It was Paracelsus who first  merged the concept of the  four natural elements of Air, Fire, Water and Earth with such magical creatures as fairies, undines, salamanders and gnomes. In this  charming book Morag also explores this theme as well as showing how these natural elements still have relevance in our lives and provide a naturalistic viewpoint on the nature of our minds, our bodies, our relationships and even in the way we communicate.

Finally, Morag provides insights into the illusive fifth element, that of Ether. 

A book that  will be enjoyed by  everyone providing as it does a window into how the elements of Nature are present within each of us and how we hold a deep primal understanding of their workings even though we may not realise it.



Long ago when the world was new and before man had begun to worship at the altar of the great god of science the ancients had a much more simple world view. Everything that they experienced could only be referenced to themselves and they came to know and explore the world through their five senses. To them all the known universe could either be seen, heard, tasted, smelled or touched. As their minds sought to make sense of the world that they found themselves in they came to realise that all that they knew fell into four main constituents. These constituents came to be known as the building blocks of all life, or the elements of air, fire, water and earth. They saw the great fireball in the sky and saw that it provided light. They felt its heat upon them and upon the land and experienced the cool darkness of night when the sun disappeared at the end of each day. Sensing the movement of the air all around them, breathing it in they felt it filling them and then its release back to the universe. They felt the breeze on their skin and the pressure in the atmosphere before a storm. They trusted the solid earth beneath their feet supporting them and all plant and animal life. .........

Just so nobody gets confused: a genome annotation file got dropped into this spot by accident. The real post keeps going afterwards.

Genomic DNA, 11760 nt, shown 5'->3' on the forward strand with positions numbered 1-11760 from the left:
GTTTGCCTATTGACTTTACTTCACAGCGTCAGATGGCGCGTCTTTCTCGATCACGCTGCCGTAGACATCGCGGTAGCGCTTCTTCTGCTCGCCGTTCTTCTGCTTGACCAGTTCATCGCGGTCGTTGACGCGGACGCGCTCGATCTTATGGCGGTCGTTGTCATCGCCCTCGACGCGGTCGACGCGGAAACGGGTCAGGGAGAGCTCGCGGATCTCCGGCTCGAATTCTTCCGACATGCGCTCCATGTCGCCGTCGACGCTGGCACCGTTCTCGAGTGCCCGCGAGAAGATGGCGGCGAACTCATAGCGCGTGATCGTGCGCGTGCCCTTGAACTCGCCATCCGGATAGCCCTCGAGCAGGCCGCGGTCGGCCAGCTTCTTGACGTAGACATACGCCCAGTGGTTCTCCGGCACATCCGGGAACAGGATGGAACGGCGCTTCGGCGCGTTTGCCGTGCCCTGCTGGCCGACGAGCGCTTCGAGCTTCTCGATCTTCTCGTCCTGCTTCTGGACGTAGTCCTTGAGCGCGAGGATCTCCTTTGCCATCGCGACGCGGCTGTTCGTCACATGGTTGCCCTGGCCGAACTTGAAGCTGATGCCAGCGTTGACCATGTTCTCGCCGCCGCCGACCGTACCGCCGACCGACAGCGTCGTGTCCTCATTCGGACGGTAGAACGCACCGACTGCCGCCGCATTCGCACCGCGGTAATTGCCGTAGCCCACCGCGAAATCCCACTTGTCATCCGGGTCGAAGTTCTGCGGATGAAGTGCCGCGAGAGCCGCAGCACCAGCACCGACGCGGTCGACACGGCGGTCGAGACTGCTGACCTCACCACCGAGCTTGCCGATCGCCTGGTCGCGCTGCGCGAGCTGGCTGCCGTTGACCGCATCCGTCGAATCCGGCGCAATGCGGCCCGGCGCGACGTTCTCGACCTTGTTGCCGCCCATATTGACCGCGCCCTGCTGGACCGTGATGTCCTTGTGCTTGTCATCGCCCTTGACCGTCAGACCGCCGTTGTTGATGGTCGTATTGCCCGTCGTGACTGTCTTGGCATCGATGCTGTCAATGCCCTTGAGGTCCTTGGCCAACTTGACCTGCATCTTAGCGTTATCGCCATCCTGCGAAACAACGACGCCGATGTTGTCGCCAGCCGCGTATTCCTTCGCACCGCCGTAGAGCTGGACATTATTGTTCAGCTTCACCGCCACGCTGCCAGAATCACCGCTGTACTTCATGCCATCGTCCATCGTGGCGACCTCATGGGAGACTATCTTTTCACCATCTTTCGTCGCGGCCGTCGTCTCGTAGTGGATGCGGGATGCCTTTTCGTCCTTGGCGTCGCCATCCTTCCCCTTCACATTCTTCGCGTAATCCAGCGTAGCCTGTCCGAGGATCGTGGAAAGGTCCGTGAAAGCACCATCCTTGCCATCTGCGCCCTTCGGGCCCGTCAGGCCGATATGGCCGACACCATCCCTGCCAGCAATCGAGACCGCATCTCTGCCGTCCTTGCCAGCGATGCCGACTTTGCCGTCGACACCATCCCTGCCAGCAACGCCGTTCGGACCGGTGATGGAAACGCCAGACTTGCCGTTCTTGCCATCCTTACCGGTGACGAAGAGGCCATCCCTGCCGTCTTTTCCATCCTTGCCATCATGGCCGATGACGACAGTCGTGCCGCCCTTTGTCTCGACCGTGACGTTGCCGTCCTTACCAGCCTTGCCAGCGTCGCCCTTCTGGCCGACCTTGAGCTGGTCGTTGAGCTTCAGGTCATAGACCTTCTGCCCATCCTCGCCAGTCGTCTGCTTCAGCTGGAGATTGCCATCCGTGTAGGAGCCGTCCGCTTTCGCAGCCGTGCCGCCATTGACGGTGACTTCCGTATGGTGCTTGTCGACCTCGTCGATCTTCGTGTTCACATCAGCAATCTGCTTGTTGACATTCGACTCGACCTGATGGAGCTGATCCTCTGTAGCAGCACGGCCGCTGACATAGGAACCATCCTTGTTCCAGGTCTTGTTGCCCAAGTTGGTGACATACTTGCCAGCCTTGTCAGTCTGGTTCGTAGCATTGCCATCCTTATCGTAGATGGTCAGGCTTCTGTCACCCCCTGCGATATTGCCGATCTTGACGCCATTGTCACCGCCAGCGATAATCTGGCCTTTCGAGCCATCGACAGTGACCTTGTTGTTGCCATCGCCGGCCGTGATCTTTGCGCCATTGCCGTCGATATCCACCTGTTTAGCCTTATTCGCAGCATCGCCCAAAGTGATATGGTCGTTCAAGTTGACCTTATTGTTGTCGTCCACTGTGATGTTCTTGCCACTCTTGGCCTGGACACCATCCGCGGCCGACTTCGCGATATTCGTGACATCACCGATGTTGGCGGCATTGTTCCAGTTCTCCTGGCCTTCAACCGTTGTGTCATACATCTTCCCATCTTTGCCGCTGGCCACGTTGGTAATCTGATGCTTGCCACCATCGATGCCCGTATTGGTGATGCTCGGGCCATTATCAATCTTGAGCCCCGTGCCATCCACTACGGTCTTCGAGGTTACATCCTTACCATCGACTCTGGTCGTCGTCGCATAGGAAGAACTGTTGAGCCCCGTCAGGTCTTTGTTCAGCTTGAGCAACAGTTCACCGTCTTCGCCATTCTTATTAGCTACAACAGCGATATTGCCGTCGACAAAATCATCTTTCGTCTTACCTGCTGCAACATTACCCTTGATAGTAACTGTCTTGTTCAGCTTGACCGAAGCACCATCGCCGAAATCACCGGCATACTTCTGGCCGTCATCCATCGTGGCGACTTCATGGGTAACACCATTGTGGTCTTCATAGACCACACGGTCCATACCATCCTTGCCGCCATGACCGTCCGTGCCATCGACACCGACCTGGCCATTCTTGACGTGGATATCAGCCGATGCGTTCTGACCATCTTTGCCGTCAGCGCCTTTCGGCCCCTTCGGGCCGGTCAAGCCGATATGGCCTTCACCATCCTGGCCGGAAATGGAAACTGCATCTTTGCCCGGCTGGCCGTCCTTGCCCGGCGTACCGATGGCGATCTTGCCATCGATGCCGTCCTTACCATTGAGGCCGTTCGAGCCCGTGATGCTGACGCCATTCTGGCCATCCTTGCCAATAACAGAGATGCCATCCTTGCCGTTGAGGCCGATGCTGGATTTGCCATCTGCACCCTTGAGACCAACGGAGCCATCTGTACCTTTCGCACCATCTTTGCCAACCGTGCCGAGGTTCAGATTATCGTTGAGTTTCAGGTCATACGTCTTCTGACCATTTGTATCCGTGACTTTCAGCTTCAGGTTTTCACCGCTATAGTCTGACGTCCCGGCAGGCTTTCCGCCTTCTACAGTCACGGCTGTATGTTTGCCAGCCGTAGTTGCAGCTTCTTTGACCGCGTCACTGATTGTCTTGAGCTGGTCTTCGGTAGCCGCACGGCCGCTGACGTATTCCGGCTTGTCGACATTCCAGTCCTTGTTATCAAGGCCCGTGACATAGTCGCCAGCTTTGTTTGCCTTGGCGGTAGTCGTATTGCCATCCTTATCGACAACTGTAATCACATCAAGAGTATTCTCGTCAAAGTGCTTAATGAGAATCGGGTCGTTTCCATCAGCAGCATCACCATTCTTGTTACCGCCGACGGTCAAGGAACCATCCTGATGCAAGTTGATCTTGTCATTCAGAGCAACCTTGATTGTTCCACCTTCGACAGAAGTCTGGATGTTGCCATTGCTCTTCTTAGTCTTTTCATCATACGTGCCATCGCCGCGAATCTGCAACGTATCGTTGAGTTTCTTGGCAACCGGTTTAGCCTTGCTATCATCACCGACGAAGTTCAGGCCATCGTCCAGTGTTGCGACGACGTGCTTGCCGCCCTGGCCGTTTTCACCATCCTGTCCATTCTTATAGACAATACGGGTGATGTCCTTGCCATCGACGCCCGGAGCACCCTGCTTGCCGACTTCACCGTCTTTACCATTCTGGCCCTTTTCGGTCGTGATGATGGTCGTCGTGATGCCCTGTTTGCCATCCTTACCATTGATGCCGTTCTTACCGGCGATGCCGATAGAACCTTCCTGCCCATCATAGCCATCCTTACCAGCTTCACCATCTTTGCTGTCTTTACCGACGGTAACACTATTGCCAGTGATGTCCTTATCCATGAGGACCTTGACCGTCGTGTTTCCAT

When we think of air the quality of that element that springs to mind immediately is that of lightness and ease of movement. Despite the fact that the air around us is exerting a pressure of 14 pounds per square inch onto our bodies all the time, this does not fall into the realm of our everyday awareness and is something that the ancients would not have even considered. When they turned their faces to the wind what they registered was movement and a lightness that bordered on the intangible. What was this thing that surrounded them at all times, sometimes moving in gentle breezes that caressed their skin, cooling them on hot days, and sometimes raging with such a force that they had to battle to stand against it ? There is an all pervasiveness about air. It is a very communal element. Surrounding the earth, as it does, it envelopes all irrespective of who they are or where they might be. Invisible and intangible it is really only perceptible when it moves, which it does with an ease and a freedom not afforded to the other elements, being the least dense of  them all. It is also noticeable by its absence of movement and we talk of still, calm days as airless. This ease of movement leads to the other main quality of this element, which is its changeability. A sudden gust can appear from nowhere or a high wind drop to nothing inexplicably in a moment.....  

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